b.19 November 1900 d.22 October 1993
CBE(1963) MD Berlin(1925) FRS(1947) *FRCP(1978)
Wilhelm Feldberg was born in Hamburg, Germany, where his family had a large shop and property business. Perhaps as a result of this early influence he remained interested in property values and in women’s clothes and fashions all his life. In his 20s, he borrowed money from his father-in-law to buy Toulouse-Lautrec prints which later rose in value to some hundreds of thousands of pounds. Although assumed to be destined for the family business, Feldberg preferred medicine and later physiological research. ‘He was not even clever enough to be a general practitioner’ - according to his brother, for whom any career other than business was inferior.
Soon after qualifying in 1925, Feldberg came to Cambridge to work with J N Langley on nerve physiology and, when Langley died, with Sir Henry Dale [Munk’s Roll, Vol.VI, p.130] at the MRC at Hampstead. These two years were important in the shaping of his career, professionally and personally. When he returned to Germany he worked in the Institute of Physiology in Berlin. While there he developed the eserinised-leech preparation which played such a crucial role in the great studies of neuro-transmission, with Henry Dale.
Within a very short time of Hitler coming to power in Germany, Feldberg was summarily bidden to the director’s office to be told that as he was a Jew he must leave the Institute by midday. Feldberg pointed out that he was in middle of an experiment; ‘By midnight then.’ replied the director. Fortunately Dale, in England, had anticipated such an eventuality and with the help of the Rockefeller Foundation he got Feldberg to London. In this way, their extremely fruitful collaboration was resumed. Dale, however, had no permanent post for Feldberg and in 1936 he took up an appointment with Ernest Kellaway in Melbourne. He enjoyed his time in Australia and would happily have stayed there but again there was no permanent appointment available. Then E D Adrian, later Lord Adrian, [Munk’s Roll, Vol.VII, p.3] invited Feldberg to Cambridge, as a reader in physiology (Feldberg did not know what ‘a reader’ was and assumed it must be a very lowly grade). At Cambridge, he was happy and productive and was remembered with affection by many generations of medical students whom he had taught. He was elected a Fellow of the Royal Society in 1947 and was awarded the Royal Medal in 1983.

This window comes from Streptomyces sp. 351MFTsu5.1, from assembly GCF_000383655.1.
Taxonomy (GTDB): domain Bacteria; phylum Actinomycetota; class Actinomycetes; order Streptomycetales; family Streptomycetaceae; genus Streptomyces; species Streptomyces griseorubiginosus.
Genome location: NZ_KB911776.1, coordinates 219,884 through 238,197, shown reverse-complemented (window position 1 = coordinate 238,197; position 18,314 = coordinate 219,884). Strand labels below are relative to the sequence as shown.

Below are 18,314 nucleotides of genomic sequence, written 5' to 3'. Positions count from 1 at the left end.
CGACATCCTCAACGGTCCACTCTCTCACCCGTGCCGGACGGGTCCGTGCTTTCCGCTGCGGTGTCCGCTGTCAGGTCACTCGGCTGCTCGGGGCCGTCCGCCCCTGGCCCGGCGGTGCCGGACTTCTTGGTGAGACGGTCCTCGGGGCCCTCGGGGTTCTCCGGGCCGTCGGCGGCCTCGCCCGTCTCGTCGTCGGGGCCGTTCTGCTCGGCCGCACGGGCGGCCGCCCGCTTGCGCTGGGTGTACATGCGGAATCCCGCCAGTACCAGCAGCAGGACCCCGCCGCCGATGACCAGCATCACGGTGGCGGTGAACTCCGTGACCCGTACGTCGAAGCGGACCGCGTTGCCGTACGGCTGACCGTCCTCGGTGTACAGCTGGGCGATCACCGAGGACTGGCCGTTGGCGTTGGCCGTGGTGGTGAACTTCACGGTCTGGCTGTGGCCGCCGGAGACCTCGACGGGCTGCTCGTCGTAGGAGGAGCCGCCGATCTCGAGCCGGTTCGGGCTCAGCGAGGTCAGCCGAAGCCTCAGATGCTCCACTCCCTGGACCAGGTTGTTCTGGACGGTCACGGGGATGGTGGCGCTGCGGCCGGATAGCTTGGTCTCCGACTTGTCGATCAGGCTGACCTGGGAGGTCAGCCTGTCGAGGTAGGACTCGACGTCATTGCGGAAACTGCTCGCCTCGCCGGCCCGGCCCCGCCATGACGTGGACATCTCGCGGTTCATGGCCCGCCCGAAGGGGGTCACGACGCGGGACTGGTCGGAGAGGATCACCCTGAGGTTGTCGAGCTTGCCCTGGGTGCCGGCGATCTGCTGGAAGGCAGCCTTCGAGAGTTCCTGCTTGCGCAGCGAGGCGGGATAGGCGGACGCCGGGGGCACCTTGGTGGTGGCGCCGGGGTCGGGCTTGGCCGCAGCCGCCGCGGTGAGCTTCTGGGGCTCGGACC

In 1949, Feldberg was invited to return to Hampstead, or rather to Mill Hill where the National Institute for Medical Research had moved, as head of its physiology and pharmacology divison. He worked with several famous physiologists and pharmacologists, including J H Gaddum, G L Brown and Marthe Vogt, who was one of the few non-Jewish scientific refugees from Germany, as well as with Dale. Their work showed conclusively that neuro-transmission occurred by means of chemical release not electric current, acetyl choline being the most widespread neuro-transmitter. He investigated its synthesis and distribution and also the role of histamine in allergy. In this he made important contributions to the understanding of asthma, and of bee stings and snake bites.
In 1953 he turned to the study of neuro-transmission in the brain, using a technique of direct injection of substances via an intra-cerebral cannula. In this way he was able to localize several areas of drug action causing different physiological effects such as on states of consciousness, body temperature and blood glucose. On retiring from his post in 1966, he continued working at the NIMR for a further 23 years supported by the Medical Research Council, during which time home and overseas visitors worked with him. He was a superb teacher and speaker. Perhaps he went on too long, when he had lost some of his capacity for animal experimentation. Animal Rights activists filmed his experiments and criticized the work in his laboratory. After that he finally retired.
After the war, the Federal German government in Bonn made handsome restitution to him, as to others, for his loss of career in Germany. With this money he created the Feldberg Foundation, which enabled distinguished British scientists to visit Germany one year and vice versa the next. Many leading scientists in Britain and Germany became Feldberg lecturers. He received honorary degrees from several universities, including five in Germany. He was appointed CBE in 1963. In 1978 he was elected a Fellow of the College.
Wilhelm Feldberg had a most engaging personality, he always seemed to be enjoying life, having a delightful and irrepressible sense of humour as obvious while giving a scientific paper as it was at home. He was indeed a warm and brilliant man, even at times which would have crushed most other people: loss of his job and expulsion from Germany, lack of a permanent appointment until he was nearly 40 years old, loss of a son and two wives - none of these trials repressed his generous spirit.
His first wife, Katherine died in 1976, after 51 years of marriage. In 1977 he married his secretary, Kathleen Marguerite O’Rourke (Kim), who died in 1981. One son died in 1960; his daughter is a paediatric cardiologist in Seattle, USA.
D A Pyke
* Elected under the special bye-law which provides for the election to the fellowship of "Persons holding a medical qualification, but not Members of the College, who have distinguished themselves in the practice of medicine, or in the pursuit of Medical or General Science or Literature.."
[The Independent, 25 Nov 1993; The Times, 8 & 13 Nov 1993;The Daily Telegraph, 18 Nov 1993; MRC News, Winter 1994,p.34]
(Volume IX, page 169)
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